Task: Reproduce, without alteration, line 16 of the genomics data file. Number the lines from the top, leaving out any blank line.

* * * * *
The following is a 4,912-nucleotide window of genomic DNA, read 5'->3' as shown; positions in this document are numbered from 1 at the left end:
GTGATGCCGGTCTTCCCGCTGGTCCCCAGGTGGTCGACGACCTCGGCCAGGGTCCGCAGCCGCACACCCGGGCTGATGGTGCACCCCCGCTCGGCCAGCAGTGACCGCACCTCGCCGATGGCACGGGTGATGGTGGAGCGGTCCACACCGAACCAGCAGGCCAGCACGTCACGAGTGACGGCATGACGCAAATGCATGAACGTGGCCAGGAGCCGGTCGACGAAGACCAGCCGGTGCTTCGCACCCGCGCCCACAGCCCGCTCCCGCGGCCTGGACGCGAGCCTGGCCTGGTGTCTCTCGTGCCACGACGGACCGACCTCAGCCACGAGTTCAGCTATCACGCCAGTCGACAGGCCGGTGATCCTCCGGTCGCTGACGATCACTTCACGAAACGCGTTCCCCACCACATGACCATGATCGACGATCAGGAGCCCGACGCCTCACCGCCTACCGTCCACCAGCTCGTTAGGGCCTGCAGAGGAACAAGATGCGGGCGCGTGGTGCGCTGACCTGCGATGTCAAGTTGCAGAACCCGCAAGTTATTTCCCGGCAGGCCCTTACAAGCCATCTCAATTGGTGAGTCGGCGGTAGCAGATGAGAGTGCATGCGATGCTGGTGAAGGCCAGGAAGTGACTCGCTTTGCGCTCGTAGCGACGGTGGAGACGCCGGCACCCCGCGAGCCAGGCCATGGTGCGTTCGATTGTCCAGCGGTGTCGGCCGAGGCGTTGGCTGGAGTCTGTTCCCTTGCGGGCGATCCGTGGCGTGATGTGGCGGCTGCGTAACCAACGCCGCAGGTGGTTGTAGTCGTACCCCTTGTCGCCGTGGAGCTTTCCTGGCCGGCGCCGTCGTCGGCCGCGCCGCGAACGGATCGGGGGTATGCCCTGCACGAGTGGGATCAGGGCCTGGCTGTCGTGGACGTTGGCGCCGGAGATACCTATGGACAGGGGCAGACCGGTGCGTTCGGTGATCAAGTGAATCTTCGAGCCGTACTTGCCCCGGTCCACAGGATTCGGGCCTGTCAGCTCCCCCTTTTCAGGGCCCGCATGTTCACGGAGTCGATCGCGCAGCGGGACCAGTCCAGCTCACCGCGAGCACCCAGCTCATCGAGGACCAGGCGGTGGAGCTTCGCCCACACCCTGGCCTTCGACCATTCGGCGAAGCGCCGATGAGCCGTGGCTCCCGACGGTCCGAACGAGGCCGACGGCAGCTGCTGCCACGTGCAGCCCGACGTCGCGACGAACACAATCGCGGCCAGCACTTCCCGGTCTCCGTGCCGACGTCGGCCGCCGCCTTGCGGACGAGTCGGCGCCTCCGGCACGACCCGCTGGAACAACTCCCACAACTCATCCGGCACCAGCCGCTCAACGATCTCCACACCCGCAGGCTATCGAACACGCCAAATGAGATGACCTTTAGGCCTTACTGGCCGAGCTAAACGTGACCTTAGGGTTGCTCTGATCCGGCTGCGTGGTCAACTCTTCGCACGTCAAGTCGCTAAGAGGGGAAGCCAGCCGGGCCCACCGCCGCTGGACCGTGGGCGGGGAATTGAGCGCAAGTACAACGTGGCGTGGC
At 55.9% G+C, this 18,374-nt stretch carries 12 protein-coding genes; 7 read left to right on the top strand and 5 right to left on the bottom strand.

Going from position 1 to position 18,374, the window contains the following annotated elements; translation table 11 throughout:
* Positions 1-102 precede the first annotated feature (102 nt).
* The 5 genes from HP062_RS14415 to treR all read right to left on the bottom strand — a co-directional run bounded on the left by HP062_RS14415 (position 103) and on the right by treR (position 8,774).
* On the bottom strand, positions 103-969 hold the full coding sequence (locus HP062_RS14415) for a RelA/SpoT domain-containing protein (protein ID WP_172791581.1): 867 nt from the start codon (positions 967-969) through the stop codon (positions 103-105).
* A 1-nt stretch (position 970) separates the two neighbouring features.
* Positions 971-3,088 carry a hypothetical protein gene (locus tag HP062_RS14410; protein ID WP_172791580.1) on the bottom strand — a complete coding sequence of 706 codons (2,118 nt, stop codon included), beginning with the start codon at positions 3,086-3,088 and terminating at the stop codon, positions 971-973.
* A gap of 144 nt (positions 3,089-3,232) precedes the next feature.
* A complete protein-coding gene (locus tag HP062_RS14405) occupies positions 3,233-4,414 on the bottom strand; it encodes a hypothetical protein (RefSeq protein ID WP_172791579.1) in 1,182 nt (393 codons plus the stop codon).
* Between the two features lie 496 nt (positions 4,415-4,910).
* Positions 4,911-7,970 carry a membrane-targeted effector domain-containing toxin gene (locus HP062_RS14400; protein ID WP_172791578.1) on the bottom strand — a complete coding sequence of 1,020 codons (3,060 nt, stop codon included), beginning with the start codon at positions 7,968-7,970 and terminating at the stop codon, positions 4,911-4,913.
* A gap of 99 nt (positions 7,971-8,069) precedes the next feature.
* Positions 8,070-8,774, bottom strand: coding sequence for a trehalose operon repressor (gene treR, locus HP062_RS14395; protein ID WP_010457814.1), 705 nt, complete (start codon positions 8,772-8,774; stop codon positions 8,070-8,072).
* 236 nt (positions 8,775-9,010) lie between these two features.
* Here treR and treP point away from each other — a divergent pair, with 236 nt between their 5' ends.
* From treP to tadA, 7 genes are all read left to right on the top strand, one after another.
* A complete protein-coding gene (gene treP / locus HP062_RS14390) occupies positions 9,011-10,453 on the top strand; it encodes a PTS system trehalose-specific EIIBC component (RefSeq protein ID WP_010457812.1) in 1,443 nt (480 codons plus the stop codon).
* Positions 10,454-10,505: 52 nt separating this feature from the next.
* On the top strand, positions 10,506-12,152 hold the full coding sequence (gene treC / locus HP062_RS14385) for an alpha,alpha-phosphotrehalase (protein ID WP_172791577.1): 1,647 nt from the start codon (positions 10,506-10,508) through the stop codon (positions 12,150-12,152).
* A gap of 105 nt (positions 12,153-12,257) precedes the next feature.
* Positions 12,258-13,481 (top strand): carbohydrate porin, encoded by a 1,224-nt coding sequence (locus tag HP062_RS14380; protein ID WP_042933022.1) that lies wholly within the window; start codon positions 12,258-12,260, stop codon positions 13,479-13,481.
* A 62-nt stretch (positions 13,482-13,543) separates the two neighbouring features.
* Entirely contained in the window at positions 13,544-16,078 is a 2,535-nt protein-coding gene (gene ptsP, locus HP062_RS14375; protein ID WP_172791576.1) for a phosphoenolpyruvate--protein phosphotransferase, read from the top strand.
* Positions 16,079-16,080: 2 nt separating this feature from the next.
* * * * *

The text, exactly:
* 236 nt (positions 8,775-9,010) lie between these two features.